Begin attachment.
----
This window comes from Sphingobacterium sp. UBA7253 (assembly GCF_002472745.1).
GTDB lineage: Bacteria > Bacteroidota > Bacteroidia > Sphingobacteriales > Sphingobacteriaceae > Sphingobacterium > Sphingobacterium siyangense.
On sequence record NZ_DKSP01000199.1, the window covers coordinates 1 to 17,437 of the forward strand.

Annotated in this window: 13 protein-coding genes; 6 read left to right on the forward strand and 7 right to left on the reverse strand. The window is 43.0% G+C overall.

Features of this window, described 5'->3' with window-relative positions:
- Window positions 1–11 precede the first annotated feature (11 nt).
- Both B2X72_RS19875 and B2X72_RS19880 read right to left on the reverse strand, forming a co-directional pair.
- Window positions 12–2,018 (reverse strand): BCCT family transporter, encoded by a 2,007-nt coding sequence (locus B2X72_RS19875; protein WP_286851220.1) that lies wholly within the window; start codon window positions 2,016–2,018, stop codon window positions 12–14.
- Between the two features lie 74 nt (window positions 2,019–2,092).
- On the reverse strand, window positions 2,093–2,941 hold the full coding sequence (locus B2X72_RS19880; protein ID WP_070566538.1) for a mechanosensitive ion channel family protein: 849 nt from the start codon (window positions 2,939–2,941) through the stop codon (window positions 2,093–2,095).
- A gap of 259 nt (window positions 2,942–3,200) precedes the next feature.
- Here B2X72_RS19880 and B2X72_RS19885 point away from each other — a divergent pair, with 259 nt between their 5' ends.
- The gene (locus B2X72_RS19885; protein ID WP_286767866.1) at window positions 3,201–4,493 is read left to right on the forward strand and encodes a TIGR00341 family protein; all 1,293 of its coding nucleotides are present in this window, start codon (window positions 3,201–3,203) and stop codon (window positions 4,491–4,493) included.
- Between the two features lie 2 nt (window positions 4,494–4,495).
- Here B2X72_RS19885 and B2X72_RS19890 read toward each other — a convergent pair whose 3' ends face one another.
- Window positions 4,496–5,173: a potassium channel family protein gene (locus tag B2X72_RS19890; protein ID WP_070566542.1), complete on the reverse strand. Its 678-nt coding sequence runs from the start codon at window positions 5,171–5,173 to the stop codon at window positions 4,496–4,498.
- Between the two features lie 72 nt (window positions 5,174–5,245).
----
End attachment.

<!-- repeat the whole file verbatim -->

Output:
This window comes from Sphingobacterium sp. UBA7253 (assembly GCF_002472745.1).
GTDB lineage: Bacteria > Bacteroidota > Bacteroidia > Sphingobacteriales > Sphingobacteriaceae > Sphingobacterium > Sphingobacterium siyangense.
On sequence record NZ_DKSP01000199.1, the window covers coordinates 1 to 17,437 of the forward strand.

Annotated in this window: 13 protein-coding genes; 6 read left to right on the forward strand and 7 right to left on the reverse strand. The window is 43.0% G+C overall.

Features of this window, described 5'->3' with window-relative positions:
- Window positions 1–11 precede the first annotated feature (11 nt).
- Both B2X72_RS19875 and B2X72_RS19880 read right to left on the reverse strand, forming a co-directional pair.
- Window positions 12–2,018 (reverse strand): BCCT family transporter, encoded by a 2,007-nt coding sequence (locus B2X72_RS19875; protein WP_286851220.1) that lies wholly within the window; start codon window positions 2,016–2,018, stop codon window positions 12–14.
- Between the two features lie 74 nt (window positions 2,019–2,092).
- On the reverse strand, window positions 2,093–2,941 hold the full coding sequence (locus B2X72_RS19880; protein ID WP_070566538.1) for a mechanosensitive ion channel family protein: 849 nt from the start codon (window positions 2,939–2,941) through the stop codon (window positions 2,093–2,095).
- A gap of 259 nt (window positions 2,942–3,200) precedes the next feature.
- Here B2X72_RS19880 and B2X72_RS19885 point away from each other — a divergent pair, with 259 nt between their 5' ends.
- The gene (locus B2X72_RS19885; protein ID WP_286767866.1) at window positions 3,201–4,493 is read left to right on the forward strand and encodes a TIGR00341 family protein; all 1,293 of its coding nucleotides are present in this window, start codon (window positions 3,201–3,203) and stop codon (window positions 4,491–4,493) included.
- Between the two features lie 2 nt (window positions 4,494–4,495).
- Here B2X72_RS19885 and B2X72_RS19890 read toward each other — a convergent pair whose 3' ends face one another.
- Window positions 4,496–5,173: a potassium channel family protein gene (locus tag B2X72_RS19890; protein ID WP_070566542.1), complete on the reverse strand. Its 678-nt coding sequence runs from the start codon at window positions 5,171–5,173 to the stop codon at window positions 4,496–4,498.
- Between the two features lie 72 nt (window positions 5,174–5,245).